November in the Canadian Rockies is a great transition month. Summer hikes gave way to fall, prepping our adventurous souls for a long snowy active winter. The months ahead will be filled with snow capped mountains and snow capped pines, your invitation to play.
Staying warm in winter means keeping busy, so grab your ice cleats and walking poles and take a walk up Tunnel Mountain. For those who want to get a head start, jump on the Roam public transit route 7 bus and save some of that enthusiasism for your hike. Maybe speed is more your style. Why not grab your fat bike and ride to Cave and Basin National Historic Site, riding along the river or the marsh loops trail. Cross country skiers can either glide out on the Spray River West trail or Cascade fire road, off the Lake Minnewanka road.
Thinking of visiting Lake Louise? Use Roam public transit route 8 to take you deeper into the Canadian Rockies. While at the lake, choose to walk, ice skate or ski the vast trail system, or just sit back and take in the spectacular view of Victoria Glacier. Track set cross country trails can be enjoyed on the Fairview Loop or the Moraine Lake road trail. The Moraine Lake road trail is wide enough for skate skiing as is the Old 1A or Great Divide trail. The viewpoint at Peyto Lake makes for a great snowshoe.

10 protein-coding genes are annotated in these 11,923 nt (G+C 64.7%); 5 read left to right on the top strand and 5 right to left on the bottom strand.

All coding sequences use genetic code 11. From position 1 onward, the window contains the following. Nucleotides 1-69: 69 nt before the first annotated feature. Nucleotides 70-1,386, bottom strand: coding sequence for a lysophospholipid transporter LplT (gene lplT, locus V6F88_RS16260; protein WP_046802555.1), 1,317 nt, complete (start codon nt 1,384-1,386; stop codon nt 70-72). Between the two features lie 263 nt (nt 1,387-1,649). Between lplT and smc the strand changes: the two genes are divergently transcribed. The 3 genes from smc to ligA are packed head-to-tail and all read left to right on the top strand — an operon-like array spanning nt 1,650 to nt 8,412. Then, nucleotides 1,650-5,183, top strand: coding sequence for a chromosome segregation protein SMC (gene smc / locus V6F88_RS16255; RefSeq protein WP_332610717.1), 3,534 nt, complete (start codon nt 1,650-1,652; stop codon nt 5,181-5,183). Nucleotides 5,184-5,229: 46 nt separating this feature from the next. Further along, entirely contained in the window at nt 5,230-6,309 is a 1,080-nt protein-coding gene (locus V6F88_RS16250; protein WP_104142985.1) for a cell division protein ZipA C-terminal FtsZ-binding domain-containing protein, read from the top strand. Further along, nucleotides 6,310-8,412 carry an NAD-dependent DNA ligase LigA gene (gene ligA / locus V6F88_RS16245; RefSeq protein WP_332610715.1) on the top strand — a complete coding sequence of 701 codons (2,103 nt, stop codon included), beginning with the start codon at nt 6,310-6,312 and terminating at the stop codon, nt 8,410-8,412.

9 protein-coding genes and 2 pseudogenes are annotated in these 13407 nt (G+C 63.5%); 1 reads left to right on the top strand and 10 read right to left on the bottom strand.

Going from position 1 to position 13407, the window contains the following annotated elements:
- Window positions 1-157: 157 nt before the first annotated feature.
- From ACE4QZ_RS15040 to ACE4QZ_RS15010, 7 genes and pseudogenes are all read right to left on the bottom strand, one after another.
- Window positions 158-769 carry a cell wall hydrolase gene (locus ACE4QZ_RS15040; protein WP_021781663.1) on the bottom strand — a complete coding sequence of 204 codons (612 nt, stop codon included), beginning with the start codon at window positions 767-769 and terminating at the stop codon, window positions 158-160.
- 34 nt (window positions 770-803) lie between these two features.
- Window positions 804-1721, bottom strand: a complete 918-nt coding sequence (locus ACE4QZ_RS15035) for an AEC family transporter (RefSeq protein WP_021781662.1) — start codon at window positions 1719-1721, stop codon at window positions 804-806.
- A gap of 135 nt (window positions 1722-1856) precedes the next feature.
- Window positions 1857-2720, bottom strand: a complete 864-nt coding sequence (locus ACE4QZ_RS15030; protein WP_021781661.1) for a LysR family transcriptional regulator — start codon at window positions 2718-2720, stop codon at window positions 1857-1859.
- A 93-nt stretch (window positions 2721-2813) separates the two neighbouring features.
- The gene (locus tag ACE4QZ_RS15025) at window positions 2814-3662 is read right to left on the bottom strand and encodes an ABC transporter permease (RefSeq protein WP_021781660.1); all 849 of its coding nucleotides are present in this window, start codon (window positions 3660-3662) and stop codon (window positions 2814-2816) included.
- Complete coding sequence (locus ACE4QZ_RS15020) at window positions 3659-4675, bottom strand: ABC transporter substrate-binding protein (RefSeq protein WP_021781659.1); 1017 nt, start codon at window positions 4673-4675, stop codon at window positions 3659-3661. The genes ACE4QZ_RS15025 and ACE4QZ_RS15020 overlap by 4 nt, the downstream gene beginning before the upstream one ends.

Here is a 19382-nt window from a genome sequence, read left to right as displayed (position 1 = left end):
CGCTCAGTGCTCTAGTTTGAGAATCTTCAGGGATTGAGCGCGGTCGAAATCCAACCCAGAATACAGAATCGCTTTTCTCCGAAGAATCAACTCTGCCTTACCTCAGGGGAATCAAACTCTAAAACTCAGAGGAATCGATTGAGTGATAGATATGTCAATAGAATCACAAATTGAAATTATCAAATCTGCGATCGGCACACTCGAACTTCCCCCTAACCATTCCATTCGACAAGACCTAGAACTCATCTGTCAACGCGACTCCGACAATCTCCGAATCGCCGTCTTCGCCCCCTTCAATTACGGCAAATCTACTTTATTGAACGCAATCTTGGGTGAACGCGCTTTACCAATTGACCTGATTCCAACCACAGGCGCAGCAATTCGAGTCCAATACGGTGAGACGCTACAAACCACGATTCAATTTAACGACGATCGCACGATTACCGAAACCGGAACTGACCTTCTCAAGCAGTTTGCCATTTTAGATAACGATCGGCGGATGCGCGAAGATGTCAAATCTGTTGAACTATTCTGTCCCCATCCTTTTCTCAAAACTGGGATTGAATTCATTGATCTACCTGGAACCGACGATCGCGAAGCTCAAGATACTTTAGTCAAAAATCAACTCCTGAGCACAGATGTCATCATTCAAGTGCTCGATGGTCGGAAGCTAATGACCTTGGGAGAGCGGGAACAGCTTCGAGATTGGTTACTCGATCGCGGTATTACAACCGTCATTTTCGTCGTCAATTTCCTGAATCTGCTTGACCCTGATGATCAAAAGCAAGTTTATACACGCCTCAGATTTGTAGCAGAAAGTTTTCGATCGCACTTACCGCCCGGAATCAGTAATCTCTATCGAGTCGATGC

As majestic and alluring as the mountains are, remember to be prepared in the mountain region. Avalanche season runs from November to June and even short walks away from Banff and Lake Louise’s townsites will put you in avalanche terrain. If you are going to venturing off into the backcountry, be sure to check the the online trail report or stop into a Parks Canada Visitor centre to see if your route will require more than water and sunscreen.
Just like our thoughts, avalanche conditions change daily, so check online for the most current updates.
Here are some helpful links.
Trail report: parkscanada.gc.ca/banfftrails
Safety information: parksmountainsafety.ca
Avalanche forecast: avalanche.ca